How solidarity has its limits and Ireland's greatest Brexit fear may still come to pass
The Irish know what they are talking about when it comes to declarations and clarifications
Perhaps the time will come in this intractable, interminable saga of Britain leaving the European Union, when Ireland is squeezed.
When the interests of a small member state will be weighed against the union as a whole and Ireland is, ah, persuaded to ease off slightly on its demands for a cast-iron guarantee that no border will again divide the island.
When the “solidarity” – a favourite word here in Brussels – and support extended to Ireland reaches its limits as the prospect of the serious economic dislocation promised by a sudden, disorganised British exit weighs heavier and heavier in the inner chambers of the European decision-makers.
This has been the secret Irish fear. It has been given voice by people who know what they are talking about, such as Bertie Ahern. And it has been a central part of what passes for the British strategy, if the sorry procession of bluster, brinkmanship and retreat led by Theresa May can be called such a thing.
But on the evidence of this latest European summit, that time has not yet come. Nor is there any sign of it in the middle distance.
One by one, EU leaders lined up on Thursday to reiterate the simple maxim: the deal is the deal. The backstop stays. No other deal is on offer.
French president Emmanuel Macron emphasised that discussions on Brexit at the summit would be “political” not “legal”.
Croatian prime minister Andrej Plenkovic said that the offer on the table was very good and will not be renegotiated.
Austrian chancellor Sebastian Kurtz said: “I spoke yesterday with prime minister May over the phone and explained to her that a reopening of the Brexit agreement is simply not possible.”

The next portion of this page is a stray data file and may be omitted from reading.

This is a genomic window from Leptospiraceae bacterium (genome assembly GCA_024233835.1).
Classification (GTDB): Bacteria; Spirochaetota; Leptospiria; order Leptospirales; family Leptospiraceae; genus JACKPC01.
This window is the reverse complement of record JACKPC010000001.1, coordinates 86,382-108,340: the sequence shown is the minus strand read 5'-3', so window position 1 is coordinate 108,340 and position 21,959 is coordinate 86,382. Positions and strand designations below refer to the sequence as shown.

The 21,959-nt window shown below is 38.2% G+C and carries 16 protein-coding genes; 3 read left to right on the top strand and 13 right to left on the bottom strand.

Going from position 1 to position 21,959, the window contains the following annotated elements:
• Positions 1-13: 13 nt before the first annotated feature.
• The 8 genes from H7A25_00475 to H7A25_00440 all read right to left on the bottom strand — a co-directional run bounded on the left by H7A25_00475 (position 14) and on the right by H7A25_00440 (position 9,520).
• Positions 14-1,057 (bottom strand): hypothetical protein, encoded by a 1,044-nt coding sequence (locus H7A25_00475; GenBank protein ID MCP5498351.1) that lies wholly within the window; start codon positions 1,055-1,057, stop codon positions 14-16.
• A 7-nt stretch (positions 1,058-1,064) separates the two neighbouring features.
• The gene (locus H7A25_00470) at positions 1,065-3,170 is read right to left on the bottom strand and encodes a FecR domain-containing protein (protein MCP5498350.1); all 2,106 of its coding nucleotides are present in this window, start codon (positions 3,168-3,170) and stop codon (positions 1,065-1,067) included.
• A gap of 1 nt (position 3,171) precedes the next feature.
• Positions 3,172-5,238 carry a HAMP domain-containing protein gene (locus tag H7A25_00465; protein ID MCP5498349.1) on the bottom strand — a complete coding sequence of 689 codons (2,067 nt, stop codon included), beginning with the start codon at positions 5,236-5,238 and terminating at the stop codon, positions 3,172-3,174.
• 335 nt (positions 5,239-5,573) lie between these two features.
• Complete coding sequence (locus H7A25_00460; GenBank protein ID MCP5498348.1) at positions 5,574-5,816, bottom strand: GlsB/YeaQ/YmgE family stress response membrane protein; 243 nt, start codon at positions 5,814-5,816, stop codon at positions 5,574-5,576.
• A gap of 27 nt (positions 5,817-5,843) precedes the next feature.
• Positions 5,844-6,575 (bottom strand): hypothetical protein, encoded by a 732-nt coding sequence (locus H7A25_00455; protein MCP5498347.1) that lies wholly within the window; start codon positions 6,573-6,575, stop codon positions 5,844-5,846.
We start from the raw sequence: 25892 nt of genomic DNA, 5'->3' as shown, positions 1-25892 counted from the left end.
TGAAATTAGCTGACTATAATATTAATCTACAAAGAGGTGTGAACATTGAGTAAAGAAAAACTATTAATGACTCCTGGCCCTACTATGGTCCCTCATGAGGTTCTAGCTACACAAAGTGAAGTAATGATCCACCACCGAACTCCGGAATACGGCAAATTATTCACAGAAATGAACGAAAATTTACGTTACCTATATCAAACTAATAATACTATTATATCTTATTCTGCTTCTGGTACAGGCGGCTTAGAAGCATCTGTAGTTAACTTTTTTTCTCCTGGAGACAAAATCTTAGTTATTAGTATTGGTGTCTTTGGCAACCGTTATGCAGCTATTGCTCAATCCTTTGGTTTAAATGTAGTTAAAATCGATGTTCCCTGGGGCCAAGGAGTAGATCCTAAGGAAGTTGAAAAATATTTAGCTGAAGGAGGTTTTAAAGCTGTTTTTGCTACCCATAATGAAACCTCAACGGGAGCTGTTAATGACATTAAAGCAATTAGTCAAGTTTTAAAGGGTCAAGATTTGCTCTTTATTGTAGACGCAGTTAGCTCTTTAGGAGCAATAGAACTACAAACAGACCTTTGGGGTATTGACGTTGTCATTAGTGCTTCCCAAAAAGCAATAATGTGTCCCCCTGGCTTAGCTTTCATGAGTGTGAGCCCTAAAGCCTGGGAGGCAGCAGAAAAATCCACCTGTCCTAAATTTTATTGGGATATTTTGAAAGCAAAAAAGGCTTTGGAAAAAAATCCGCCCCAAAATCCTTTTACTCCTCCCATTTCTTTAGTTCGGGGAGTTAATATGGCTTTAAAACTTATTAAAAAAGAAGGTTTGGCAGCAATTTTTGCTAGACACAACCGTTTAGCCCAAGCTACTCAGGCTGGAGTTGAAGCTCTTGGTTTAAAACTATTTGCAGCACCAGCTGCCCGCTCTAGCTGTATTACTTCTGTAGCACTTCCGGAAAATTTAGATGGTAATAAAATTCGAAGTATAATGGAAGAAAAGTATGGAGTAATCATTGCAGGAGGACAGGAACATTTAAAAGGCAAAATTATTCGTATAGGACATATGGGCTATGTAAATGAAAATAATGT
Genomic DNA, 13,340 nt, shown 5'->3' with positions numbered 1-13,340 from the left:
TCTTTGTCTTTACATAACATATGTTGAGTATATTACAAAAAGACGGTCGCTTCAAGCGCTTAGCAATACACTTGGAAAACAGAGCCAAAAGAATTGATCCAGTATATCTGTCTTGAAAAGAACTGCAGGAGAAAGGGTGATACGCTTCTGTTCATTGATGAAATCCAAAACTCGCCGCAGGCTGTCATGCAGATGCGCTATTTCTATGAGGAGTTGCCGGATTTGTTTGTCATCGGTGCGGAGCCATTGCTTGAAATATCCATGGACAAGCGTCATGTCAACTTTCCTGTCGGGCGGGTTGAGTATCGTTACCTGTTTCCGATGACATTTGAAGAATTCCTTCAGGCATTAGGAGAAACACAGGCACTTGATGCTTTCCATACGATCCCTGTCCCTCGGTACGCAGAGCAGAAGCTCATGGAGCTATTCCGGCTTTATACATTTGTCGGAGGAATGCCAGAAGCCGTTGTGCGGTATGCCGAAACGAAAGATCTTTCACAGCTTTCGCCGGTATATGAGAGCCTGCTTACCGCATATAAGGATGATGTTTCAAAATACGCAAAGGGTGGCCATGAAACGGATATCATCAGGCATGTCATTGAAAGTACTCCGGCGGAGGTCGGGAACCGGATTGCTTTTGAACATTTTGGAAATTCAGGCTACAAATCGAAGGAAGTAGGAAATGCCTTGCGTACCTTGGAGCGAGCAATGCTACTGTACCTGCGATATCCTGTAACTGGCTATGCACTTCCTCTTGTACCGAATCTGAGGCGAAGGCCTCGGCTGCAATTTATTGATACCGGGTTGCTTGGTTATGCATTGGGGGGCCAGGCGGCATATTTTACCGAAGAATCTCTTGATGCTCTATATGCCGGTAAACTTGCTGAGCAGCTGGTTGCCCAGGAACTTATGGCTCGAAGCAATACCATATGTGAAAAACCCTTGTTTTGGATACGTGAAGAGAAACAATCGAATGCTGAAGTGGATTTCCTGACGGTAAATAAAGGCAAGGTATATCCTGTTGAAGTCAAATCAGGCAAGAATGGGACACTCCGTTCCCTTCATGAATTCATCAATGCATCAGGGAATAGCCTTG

Dutch prime minister Mark Rutte said that EU leaders could “listen and offer clarifications.”
However, he said, “it will be impossible to break open the negotiated withdrawal agreement. That is a given.”
Taoiseach Leo Varadkar said it too. He said the EU was “very keen to offer explanations, clarifications, assurances, anything that may assist MPs to understand the agreement. And hopefully to support it. But the backstop is not on the table.”
In response, May played down the expectations of an “immediate breakthrough”. It wasn’t clear who exactly harboured these expectations.
The Irish know what they are talking about when it comes to declarations, clarifications, statements of intention, political assurances that can sometimes follow contentious European treaties. There have been protocols on abortion (Maastricht), declarations on neutrality (Nice), assurances on the size of the European Commission (Lisbon) and guarantees which were a binding agreement under international law but only became part of EU law when converted into a protocol some years later (also Lisbon).
If you can’t ratify a treaty, the EU has a bag of procedural wheezes designed to make the task easier.
But what it can’t – and won’t do – and the common thread between all the above is change the text and legal effect of the treaty itself. The Irish were repeatedly assured that treaties that had nothing to do with neutrality and abortion had nothing to do with neutrality and abortion. That is unlikely to suffice in this case.
May’s problem is not that people are afraid the treaty is about something that it is not; it is that they object to what it is about. They object to the backstop. The very clear position in Brussels on Thursday night – at this stage anyway – is that the backstop is not changing.
That means, as the Fianna Fáil leader Micheál Martin, in Brussels for a meeting of the European liberals on the fringes of the summit, observed, that the ball is in Westminster’s court.
Trouble is, Westminster hasn’t a clue whether it wants to run, pass or kick. Truth be told, Westminster doesn’t really know what game it is playing.